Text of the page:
2 weeks ago
An undercover investigation has discovered illegally long working hours and extremely substandard pay at a factory in China producing toys for Disney.
A particularly popular item right now, the Princess Sing & Sparkle Ariel doll inspired by the classic Little Mermaid movie, is earning women in the Wah Tung factory in the city of Heyuan just $.01 per item created, The Guardian revealed.
In partnership with rights groups Solidar Suisse and China Labor Watch, the news site found evidence of excessive and illegal overtime, basic pay rates as low as $1.08 an hour — without holiday or sick pay — and high levels of exhaustion among the employees tasked with making toys for Disney, Mattel’s Fisher Price brand and other international toy companies.
“Children love Disney’s toys but we want their parents to understand that there’s no Christmas magic going on here,” Simone Wasmann from Solidar Suisse said. “Those toys were made with cheap labour by women working illegally long hours for pennies. For them, it is just day after day of misery. They don’t work in those factories long into the night because they want to: they do that because it is the only way they can make enough money to live.”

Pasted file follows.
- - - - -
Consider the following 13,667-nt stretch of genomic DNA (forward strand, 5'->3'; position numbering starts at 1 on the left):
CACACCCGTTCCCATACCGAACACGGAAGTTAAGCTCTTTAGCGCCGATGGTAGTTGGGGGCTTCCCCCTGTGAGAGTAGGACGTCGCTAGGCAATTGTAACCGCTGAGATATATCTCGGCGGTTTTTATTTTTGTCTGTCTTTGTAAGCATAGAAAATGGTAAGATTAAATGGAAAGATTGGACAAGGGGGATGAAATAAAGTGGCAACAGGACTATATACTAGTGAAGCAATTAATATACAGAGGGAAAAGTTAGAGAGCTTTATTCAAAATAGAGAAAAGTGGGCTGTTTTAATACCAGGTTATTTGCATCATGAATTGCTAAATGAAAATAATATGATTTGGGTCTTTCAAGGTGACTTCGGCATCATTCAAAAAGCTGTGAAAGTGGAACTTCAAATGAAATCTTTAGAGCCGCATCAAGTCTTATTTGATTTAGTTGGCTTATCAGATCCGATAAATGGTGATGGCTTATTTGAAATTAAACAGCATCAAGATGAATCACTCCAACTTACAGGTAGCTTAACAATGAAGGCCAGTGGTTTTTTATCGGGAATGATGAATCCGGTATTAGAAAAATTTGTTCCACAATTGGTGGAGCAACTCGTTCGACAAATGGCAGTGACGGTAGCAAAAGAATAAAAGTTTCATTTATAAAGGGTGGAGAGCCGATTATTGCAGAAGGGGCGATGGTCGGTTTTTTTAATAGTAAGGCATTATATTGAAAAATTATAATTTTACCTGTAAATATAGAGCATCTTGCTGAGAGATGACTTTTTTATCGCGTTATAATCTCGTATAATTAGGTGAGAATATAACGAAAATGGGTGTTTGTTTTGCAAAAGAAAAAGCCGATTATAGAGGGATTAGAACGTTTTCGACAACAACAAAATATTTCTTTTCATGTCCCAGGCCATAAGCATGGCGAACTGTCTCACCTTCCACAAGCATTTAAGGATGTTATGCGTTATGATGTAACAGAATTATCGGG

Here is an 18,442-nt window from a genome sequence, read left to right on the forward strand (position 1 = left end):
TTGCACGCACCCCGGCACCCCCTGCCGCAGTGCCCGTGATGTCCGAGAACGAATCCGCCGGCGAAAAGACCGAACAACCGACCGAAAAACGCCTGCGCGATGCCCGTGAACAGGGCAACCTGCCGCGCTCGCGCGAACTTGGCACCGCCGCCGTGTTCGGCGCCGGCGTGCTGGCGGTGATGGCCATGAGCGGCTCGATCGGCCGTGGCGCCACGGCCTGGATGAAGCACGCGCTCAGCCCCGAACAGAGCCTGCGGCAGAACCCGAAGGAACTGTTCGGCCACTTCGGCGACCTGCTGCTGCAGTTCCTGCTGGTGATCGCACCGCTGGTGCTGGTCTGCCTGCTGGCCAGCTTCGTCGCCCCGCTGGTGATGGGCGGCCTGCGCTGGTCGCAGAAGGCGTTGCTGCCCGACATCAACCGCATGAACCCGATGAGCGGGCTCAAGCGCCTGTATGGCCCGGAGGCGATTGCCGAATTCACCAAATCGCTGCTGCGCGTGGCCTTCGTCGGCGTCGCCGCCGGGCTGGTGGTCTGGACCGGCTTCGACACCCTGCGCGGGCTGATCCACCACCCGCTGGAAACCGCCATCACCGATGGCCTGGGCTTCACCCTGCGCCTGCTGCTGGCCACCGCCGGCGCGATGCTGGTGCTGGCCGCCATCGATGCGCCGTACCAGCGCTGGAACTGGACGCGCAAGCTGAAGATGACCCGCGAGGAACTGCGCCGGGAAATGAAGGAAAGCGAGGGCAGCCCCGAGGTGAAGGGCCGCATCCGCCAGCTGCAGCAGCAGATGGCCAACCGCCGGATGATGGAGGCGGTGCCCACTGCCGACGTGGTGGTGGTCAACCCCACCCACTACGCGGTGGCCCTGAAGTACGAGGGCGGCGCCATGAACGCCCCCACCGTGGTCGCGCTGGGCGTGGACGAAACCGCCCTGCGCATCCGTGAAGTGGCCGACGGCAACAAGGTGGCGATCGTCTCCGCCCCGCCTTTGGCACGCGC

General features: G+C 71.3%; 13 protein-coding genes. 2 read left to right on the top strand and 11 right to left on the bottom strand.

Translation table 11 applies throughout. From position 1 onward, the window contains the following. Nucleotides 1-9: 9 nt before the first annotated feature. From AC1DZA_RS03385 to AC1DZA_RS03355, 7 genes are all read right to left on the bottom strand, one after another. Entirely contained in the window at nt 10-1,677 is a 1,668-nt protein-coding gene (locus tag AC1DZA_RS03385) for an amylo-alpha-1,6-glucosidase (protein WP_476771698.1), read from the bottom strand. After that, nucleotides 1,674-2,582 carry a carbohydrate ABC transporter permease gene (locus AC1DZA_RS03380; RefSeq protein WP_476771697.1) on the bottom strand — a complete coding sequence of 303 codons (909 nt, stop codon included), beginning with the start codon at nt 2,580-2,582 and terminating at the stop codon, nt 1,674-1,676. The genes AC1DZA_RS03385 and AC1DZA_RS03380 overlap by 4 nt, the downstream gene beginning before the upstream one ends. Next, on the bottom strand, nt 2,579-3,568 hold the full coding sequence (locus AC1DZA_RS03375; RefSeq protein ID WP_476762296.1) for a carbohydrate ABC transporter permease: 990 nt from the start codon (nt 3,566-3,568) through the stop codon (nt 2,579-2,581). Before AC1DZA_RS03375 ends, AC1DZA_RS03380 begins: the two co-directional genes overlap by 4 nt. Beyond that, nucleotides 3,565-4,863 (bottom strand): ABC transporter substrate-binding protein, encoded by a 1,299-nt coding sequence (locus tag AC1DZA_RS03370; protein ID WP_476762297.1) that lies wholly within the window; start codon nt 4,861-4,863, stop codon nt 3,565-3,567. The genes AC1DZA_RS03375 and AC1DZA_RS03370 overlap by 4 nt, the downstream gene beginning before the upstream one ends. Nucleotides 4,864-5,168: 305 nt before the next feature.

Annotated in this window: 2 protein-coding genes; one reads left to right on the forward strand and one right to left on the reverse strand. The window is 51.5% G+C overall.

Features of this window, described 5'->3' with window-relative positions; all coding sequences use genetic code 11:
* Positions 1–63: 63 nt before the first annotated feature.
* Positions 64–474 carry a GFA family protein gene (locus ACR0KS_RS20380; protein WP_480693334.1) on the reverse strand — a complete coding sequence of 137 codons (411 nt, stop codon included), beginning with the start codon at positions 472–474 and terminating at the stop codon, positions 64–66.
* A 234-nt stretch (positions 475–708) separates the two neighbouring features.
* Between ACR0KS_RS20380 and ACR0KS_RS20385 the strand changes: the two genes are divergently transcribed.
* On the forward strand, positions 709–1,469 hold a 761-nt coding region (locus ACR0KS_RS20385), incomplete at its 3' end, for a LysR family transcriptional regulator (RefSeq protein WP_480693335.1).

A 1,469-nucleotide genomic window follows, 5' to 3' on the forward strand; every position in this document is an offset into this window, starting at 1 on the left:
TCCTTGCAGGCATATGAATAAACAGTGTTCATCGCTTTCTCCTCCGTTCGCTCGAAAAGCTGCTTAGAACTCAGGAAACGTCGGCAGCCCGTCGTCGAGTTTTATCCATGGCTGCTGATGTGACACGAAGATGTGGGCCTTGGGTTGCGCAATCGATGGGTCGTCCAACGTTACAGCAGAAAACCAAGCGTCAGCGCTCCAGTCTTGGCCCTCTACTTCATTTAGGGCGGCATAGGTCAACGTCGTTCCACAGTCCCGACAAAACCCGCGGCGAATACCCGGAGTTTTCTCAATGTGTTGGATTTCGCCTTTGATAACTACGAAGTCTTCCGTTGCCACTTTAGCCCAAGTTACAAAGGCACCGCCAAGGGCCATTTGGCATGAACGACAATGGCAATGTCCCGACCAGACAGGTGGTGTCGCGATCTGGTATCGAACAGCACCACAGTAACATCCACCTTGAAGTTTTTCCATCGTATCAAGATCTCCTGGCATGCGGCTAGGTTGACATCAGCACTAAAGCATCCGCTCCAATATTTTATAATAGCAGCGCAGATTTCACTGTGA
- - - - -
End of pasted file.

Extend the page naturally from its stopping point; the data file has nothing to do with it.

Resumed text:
Workers told the undercover reporters that if they were sick or out of work for any reason for more than three days, they were fined or even fired. As a result, staff said they worked 175 hours of overtime in a month, with only one day off —blatant breaches of Chinese labor law. The legal overtime limit per month is 36 hours.
At the peak of production, in late summer, as many as 2,400 of the dolls were made each day, The Guardian reported.
“At 5pm, the worker behind me said she felt so tired that her back was sore,” the undercover reporter noted from her time at the factory. “She wanted to sleep so badly but couldn’t, since our shift wasn’t over yet. She wondered why was time going by so slowly. I said that I also felt time was going by very slowly. When you’re constantly doing the same thing over and over again, you start to feel dizzy and your vision becomes blurry.”Read the full story at The Guardian